The curse of the crypto locker virus, what happens to a business when they are unprepared for ransomware?

Have you ever come to work one morning to discover that you cannot access your critical business files on your business server? As you look into the issue further, you find a ransom note from a hacker demanding payment in the thousands of dollars to have your business files released.  Your next thoughts are to go to last night’s backup and restore the server, finding that backups have not been occuring, as they should. You then take the chance and comply with the hacker’s demands, hoping that paying them will see your files returned safely back to you.

This scenario actually happened to a customer of mine, unfortunately for them their previous IT provider failed to prevent and protect their servers from being attacked. Below I unpack the events that happened to my customer with simple tips that your business can follow to make sure that this does not happen to your business.

How the crypto virus played out for my customer

My customer was attacked not once but twice by crypto viruses within 6 months. The first time it happened the hackers demanded half a bit coin which was valued around $8,000 AUD at the time. Naturally, just like any other business owner, they called up their IT provider at the time and asked them to restore from backups. Unfortunately, for the customer, their old IT Provider thought it was worthwhile saving them money by loading all their backups onto a USB hard drive. It turns out the USB hard drive was attached to the infected server, leading it to be encrypted as well.

The business owner asked their IT provider “Can you decrypt or break the encryption caused by the crypto locker virus?” The answer given was “It would take an incredible amount of effort and money to do so; you are better off paying the ransom and getting your files back.”  A painful $8,000 AUD later, the files were restored.

A few months later, another form of ransomware infected the server again, but this time around, it only encrypted the files and folders and not the whole server. The server continued to run, however there was a text file message left in each directory declaring: “if you want your files back send an email to…” it was without surprise that this client had managed to end up on a hacker’s marketing list. Unfortunately for him, the old IT provider did not put any measures in place to minimise these types of attacks from reoccurring.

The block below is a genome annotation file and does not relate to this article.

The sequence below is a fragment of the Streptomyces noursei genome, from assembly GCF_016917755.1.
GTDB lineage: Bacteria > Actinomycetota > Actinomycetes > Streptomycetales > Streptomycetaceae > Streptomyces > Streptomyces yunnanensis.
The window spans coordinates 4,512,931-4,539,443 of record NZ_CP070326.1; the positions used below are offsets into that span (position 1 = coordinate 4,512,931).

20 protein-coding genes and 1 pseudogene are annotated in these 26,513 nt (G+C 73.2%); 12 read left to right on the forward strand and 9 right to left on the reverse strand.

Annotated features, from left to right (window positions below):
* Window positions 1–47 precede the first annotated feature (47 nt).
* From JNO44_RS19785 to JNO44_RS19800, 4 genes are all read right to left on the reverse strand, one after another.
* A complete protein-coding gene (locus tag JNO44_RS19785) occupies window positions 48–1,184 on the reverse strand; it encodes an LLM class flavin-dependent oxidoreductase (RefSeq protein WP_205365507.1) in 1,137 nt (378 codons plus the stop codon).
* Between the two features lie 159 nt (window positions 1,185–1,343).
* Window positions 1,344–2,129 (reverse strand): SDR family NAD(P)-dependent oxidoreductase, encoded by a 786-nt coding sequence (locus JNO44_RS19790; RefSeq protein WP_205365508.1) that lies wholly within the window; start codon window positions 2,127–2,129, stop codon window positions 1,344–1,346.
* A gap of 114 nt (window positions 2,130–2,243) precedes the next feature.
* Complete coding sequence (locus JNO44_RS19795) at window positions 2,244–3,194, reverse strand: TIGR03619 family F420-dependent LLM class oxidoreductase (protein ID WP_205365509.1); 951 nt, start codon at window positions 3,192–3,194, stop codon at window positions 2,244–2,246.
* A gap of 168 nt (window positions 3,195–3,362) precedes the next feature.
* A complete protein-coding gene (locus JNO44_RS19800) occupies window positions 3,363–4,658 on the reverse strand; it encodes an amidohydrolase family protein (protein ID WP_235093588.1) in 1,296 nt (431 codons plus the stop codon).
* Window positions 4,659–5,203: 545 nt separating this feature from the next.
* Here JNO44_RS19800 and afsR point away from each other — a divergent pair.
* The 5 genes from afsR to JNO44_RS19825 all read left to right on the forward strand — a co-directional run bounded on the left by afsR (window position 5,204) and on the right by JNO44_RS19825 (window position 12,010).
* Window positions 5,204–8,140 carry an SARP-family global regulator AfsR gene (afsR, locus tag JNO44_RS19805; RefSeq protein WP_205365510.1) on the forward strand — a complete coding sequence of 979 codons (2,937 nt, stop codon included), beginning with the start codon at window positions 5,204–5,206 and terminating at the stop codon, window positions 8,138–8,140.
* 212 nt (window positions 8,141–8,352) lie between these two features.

What is a business to do in this situation?

To pay or not to pay the hacker?

In the scenario above, the business owner ended up paying to have their files released, but was this the right thing to do?

According to Cyber Edge’s Cyber Threat 2018 report only 19% of victims who paid actually got their files back. On the other side, 19% of victims who did pay actually lost their data, with 53% of victims not paying and recovering their data themselves.

In my opinion, the best thing to do is to follow the 53% of businesses and make sure you have your back up running on a daily basis. In most cases hackers are testing the waters to see if you will pay or not. Sometimes hackers themselves do not have the ability to unencrypt the viruses they deploy, making the damage irreversible even if you do pay.

Make sure your business has an operational back up and disaster recovery plan

Backup and disaster recovery is a critical part of an organisation to ensure your business stays operational in the face of data loss or infrastructure failure.  My backup recommendations are as follows:

  1. Never backup to a USB hard drive, instead invest in an offsite private cloud storage solution to back up to
  2. Make sure your backups are image based
  3. Always have an offsite copy of your backups to minimise the risk of theft and fire and backup every night
  4. Avoid having backups on an overseas platform as they can take over a day to download before they can be used
  5. Backups should be monitored to ensure that they have been occuring

We achieve the above by using a mix of technology and software solutions such as Microsoft, StorageCraft, and Veeam to ensure a robust backup system is in place.

Follow our preventative cyber security threat guide

Our Cyber Security threat guide runs through simple measures your business can take to ensure that your business is not attacked by ransomware. Download our comprehensive guide to Cyber Security here.

cyber security report

Call Empower IT Solutions

Empower IT Solutions provides back up monitoring for both onsite and offsite cloud backups as part of its Managed IT services package. It doesn’t matter if you are 10 or a 100 staff in size, we implement the very same backup setup as it has proven to work consistently time after time. When it comes to network security and data backups if you cheap it out, you never save money in the long run.